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Clinicopathologic and Molecular Characteristics of Gastrointestinal MiNENs

Authors
  • Yeo, Min-Kyung1
  • Yoon, Nara2
  • Bae, Go Eun1
  • 1 Department of Pathology, Chungnam National University School of Medicine, Daejeon
  • 2 Departments of Pathology, Incheon St. Mary’s Hospital, College of Medicine, The Catholic University of Korea, Incheon
Type
Published Article
Journal
Frontiers in Oncology
Publisher
Frontiers Media SA
Publication Date
Aug 04, 2021
Volume
11
Identifiers
DOI: 10.3389/fonc.2021.709097
PMID: 34422662
PMCID: PMC8371704
Source
PubMed Central
Keywords
Disciplines
  • Oncology
  • Original Research
License
Unknown

Abstract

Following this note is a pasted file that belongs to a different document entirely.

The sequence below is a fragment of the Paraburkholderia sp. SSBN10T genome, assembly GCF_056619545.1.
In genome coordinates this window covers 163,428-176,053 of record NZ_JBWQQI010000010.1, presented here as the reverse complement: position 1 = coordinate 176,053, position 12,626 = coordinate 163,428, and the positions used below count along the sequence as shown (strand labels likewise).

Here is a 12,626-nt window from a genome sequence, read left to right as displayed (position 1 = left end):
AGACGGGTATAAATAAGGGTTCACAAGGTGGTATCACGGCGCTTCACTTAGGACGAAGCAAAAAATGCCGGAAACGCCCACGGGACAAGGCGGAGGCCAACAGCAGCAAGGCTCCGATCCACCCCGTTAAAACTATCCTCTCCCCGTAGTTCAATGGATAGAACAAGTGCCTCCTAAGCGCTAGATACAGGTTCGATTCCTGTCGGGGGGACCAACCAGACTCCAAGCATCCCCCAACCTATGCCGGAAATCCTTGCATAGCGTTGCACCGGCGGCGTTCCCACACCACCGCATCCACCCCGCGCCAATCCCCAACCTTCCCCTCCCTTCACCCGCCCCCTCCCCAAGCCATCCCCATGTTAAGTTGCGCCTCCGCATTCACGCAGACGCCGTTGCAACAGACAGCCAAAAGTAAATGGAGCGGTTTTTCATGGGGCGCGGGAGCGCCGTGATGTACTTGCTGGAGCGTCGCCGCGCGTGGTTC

Background A mixed neuroendocrine–non-neuroendocrine neoplasm (MiNEN) is a recently defined entity that comprises a neuroendocrine tumor (NEN) component and a non-neuroendocrine tumor (nNEN) component. As MiNEN is a recently defined entity, its molecular nature is not well known. Here, we evaluated the clinicopathologic and molecular characteristics of gastrointestinal (GI) MiNENs. Methods We performed a genomic analysis of 31 samples from 12 GI MiNEN cases using next-generation sequencing. We examined the primary NEN and nNEN components, as well as the metastatic NENs and nNENs. The relationships between the clinical tumor features (component, location, and grade) and their molecular characteristics were examined. Results The 12 MiNENs included in the study were found in the stomach (n=10), distal rectum (n=1), and anus (n=1). Primary MiNENs that had NENs as the major component showed a worse clinical outcome than those that had nNENs as the major component. All distant metastatic tumors originating from MiNENs were NENs. In addition, NENs generally carried 1.5 times more gene mutations and copy number variations than nNENs. The ATRX gene deletion and TP53 gene mutation were the most common variants in both components of GI MiNENs. Conclusions We have revealed the detailed clinicopathologic and molecular findings with distinguishable alterations of GI MiNENs. To our knowledge, this is the first study to report the ATRX gene deletion in GI MiNENs. The molecular characteristics of GI MiNENs could provide clues to the pathogenic origin and progression of GI MiNENs.

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